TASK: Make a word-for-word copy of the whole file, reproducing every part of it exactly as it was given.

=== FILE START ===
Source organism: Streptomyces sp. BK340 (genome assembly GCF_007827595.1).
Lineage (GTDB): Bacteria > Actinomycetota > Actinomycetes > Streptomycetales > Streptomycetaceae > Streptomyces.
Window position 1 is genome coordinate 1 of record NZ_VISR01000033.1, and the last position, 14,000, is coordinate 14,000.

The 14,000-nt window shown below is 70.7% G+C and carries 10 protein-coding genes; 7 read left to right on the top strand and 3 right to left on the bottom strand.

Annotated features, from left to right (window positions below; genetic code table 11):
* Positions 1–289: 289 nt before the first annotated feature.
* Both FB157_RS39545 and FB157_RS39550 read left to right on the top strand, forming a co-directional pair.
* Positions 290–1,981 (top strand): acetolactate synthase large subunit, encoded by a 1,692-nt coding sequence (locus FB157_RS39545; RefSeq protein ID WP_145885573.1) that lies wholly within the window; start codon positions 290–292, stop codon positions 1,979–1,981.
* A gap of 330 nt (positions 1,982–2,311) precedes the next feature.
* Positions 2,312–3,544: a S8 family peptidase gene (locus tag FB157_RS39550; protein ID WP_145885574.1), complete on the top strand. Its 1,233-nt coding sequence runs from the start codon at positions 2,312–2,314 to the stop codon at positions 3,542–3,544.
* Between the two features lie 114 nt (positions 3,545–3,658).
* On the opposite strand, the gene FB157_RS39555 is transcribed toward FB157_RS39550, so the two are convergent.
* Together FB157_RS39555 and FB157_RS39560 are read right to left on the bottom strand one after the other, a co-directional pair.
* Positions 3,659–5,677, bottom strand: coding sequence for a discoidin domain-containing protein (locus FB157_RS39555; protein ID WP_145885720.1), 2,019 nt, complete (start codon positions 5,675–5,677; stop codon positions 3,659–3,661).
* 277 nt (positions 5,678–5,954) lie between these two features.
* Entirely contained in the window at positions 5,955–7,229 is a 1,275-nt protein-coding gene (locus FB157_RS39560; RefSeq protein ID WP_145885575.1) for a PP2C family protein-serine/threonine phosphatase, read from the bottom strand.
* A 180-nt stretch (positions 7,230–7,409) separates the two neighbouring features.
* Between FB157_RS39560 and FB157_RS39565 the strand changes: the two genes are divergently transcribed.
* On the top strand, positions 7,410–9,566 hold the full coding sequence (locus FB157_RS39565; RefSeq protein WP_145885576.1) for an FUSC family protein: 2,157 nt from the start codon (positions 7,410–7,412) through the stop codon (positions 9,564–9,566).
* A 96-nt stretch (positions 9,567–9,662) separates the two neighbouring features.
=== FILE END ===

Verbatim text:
Source organism: Streptomyces sp. BK340 (genome assembly GCF_007827595.1).
Lineage (GTDB): Bacteria > Actinomycetota > Actinomycetes > Streptomycetales > Streptomycetaceae > Streptomyces.
Window position 1 is genome coordinate 1 of record NZ_VISR01000033.1, and the last position, 14,000, is coordinate 14,000.

The 14,000-nt window shown below is 70.7% G+C and carries 10 protein-coding genes; 7 read left to right on the top strand and 3 right to left on the bottom strand.

Annotated features, from left to right (window positions below; genetic code table 11):
* Positions 1–289: 289 nt before the first annotated feature.
* Both FB157_RS39545 and FB157_RS39550 read left to right on the top strand, forming a co-directional pair.
* Positions 290–1,981 (top strand): acetolactate synthase large subunit, encoded by a 1,692-nt coding sequence (locus FB157_RS39545; RefSeq protein ID WP_145885573.1) that lies wholly within the window; start codon positions 290–292, stop codon positions 1,979–1,981.
* A gap of 330 nt (positions 1,982–2,311) precedes the next feature.
* Positions 2,312–3,544: a S8 family peptidase gene (locus tag FB157_RS39550; protein ID WP_145885574.1), complete on the top strand. Its 1,233-nt coding sequence runs from the start codon at positions 2,312–2,314 to the stop codon at positions 3,542–3,544.
* Between the two features lie 114 nt (positions 3,545–3,658).
* On the opposite strand, the gene FB157_RS39555 is transcribed toward FB157_RS39550, so the two are convergent.
* Together FB157_RS39555 and FB157_RS39560 are read right to left on the bottom strand one after the other, a co-directional pair.
* Positions 3,659–5,677, bottom strand: coding sequence for a discoidin domain-containing protein (locus FB157_RS39555; protein ID WP_145885720.1), 2,019 nt, complete (start codon positions 5,675–5,677; stop codon positions 3,659–3,661).
* 277 nt (positions 5,678–5,954) lie between these two features.
* Entirely contained in the window at positions 5,955–7,229 is a 1,275-nt protein-coding gene (locus FB157_RS39560; RefSeq protein ID WP_145885575.1) for a PP2C family protein-serine/threonine phosphatase, read from the bottom strand.
* A 180-nt stretch (positions 7,230–7,409) separates the two neighbouring features.
* Between FB157_RS39560 and FB157_RS39565 the strand changes: the two genes are divergently transcribed.
* On the top strand, positions 7,410–9,566 hold the full coding sequence (locus FB157_RS39565; RefSeq protein WP_145885576.1) for an FUSC family protein: 2,157 nt from the start codon (positions 7,410–7,412) through the stop codon (positions 9,564–9,566).
* A 96-nt stretch (positions 9,567–9,662) separates the two neighbouring features.